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Thursday, December 18, 2014


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MSU is open for classes on Tuesday




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Natural resource recreation and tourism junior Shane Paeth tries to find a place to park his bike, Jan. 7, 2014, at Bessey Hall. Many bikes and cars on campus were snowed in. Erin Hampton/The State News



Another cold front is upon us, with Tuesday temperatures only expected to reach between zero and 5 degrees.

MSU is open for classes and normal operations tomorrow, Tuesday Jan. 28. Officials will continue to monitor weather conditions.

The wind chills will be running most of Tuesday between 25 and 30 degrees below zero, National Weather Service meteorologist Bob Dukesherer said.

Snow showers will also be moving through but the snow is not likely to accumulate more than an inch.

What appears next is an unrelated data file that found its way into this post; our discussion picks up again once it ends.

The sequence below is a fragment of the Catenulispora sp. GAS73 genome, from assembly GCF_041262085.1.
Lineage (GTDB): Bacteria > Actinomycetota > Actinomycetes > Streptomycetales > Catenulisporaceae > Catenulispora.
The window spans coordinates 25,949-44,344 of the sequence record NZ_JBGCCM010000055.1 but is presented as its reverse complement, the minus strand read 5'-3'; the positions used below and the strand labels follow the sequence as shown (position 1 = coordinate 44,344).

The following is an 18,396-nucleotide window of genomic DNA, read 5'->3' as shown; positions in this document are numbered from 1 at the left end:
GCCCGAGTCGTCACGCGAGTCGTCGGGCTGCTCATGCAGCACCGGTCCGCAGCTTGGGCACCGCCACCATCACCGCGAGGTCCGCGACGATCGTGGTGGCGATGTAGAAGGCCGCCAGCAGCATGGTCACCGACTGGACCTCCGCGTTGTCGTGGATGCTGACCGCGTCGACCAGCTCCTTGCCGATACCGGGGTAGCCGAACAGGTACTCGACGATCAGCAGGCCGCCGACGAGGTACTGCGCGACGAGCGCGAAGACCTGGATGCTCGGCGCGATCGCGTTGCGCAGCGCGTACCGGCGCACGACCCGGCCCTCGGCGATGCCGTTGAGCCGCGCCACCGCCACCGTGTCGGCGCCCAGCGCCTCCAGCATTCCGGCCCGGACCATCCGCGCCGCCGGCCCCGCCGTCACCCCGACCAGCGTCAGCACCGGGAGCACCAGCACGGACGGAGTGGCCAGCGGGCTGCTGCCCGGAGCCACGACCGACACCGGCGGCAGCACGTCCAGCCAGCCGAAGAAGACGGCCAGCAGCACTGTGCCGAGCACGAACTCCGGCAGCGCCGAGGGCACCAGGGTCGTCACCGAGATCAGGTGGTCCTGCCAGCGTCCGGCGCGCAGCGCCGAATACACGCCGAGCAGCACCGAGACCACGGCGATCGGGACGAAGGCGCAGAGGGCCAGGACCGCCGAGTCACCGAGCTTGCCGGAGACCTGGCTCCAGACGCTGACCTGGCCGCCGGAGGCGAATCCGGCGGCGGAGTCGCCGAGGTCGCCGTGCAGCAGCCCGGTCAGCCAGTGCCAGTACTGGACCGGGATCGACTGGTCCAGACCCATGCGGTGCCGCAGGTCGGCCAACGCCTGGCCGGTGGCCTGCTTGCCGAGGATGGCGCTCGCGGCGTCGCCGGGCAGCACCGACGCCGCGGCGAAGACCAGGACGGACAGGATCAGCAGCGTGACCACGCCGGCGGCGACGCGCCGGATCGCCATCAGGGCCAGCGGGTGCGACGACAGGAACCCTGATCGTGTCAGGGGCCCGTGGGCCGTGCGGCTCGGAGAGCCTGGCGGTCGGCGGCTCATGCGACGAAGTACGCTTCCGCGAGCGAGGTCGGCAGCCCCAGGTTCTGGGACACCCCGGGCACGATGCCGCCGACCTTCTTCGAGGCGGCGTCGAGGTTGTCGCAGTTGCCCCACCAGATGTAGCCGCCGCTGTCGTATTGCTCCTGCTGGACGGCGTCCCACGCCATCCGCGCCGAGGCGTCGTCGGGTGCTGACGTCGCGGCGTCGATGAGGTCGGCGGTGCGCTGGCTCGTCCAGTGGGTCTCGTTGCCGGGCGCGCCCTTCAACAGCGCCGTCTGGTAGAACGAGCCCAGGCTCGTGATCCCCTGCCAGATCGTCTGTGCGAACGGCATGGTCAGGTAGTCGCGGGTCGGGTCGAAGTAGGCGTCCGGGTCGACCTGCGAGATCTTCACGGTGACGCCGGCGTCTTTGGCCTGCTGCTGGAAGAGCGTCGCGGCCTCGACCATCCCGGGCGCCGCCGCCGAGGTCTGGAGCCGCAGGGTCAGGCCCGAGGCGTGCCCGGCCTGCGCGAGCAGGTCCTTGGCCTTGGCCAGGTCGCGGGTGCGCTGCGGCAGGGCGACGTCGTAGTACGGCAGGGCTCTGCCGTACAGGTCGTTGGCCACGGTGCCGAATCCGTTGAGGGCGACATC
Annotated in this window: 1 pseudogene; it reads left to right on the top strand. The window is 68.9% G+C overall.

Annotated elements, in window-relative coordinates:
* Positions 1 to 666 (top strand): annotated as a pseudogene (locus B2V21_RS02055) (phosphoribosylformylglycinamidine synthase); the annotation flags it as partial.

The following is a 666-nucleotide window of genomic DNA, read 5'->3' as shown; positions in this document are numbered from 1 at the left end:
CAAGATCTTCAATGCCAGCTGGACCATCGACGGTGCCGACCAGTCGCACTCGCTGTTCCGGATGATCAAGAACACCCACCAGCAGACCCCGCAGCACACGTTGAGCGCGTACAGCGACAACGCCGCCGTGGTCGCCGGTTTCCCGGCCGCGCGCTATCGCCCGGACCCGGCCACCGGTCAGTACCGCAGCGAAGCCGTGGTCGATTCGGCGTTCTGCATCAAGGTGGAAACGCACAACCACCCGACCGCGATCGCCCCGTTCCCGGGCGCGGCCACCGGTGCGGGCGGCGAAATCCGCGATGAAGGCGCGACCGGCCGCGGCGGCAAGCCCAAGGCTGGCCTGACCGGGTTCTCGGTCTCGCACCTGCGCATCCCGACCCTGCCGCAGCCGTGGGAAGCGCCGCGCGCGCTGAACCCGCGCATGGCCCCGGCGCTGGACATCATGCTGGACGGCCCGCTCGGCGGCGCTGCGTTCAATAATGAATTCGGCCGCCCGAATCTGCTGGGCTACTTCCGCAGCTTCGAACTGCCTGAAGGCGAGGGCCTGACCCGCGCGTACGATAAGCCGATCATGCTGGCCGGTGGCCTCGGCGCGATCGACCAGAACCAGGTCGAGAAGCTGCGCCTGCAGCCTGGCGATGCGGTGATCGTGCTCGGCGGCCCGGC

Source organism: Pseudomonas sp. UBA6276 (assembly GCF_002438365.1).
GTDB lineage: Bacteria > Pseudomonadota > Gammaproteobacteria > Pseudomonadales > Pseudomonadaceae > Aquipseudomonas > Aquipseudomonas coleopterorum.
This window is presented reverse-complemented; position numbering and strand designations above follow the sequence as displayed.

Temperatures are expected to rise in the area for the remainder of the week, but will not reach normal temperatures for this time of year, which are around 30 degrees.

The record low in Lansing for Jan. 27 is 22 degrees below zero and tonight we are expected to drop down to somewhere between 5 and 10 degrees below zero.

Dukesherer said the biggest threats in this severe weather are icy roads and skin exposure.

Overexposure can cause the body to lose more heat than it can generate, potentially inducing hypothermia and frostbite, Rebecca Noe, an epidemiologist at CDC’s National Center for Environmental Health, previously told the State News.

Symptoms of hypothermia include disorientation, shivering, confusion, drowsiness and exhaustion, Noe said. Frostbite affects susceptible areas of skin, typically fingers, toes, ear lobes and the tip of the nose, and it is characterized by loss of feeling and a pale appearance.

There’s also little to do for students who may choose to drive to class in the frigid weather.

“The only thing they can do at these kinds of temperatures is to put down sand to give you some kind of traction because they really can’t treat the ice and snow part of it,” Dukesherer said.

The University of Michigan has canceled Tuesday classes due to weather for the first time since 1978.

MSU officials expected to “continue operations as usual,” according to MSU spokesman Kent Cassella.


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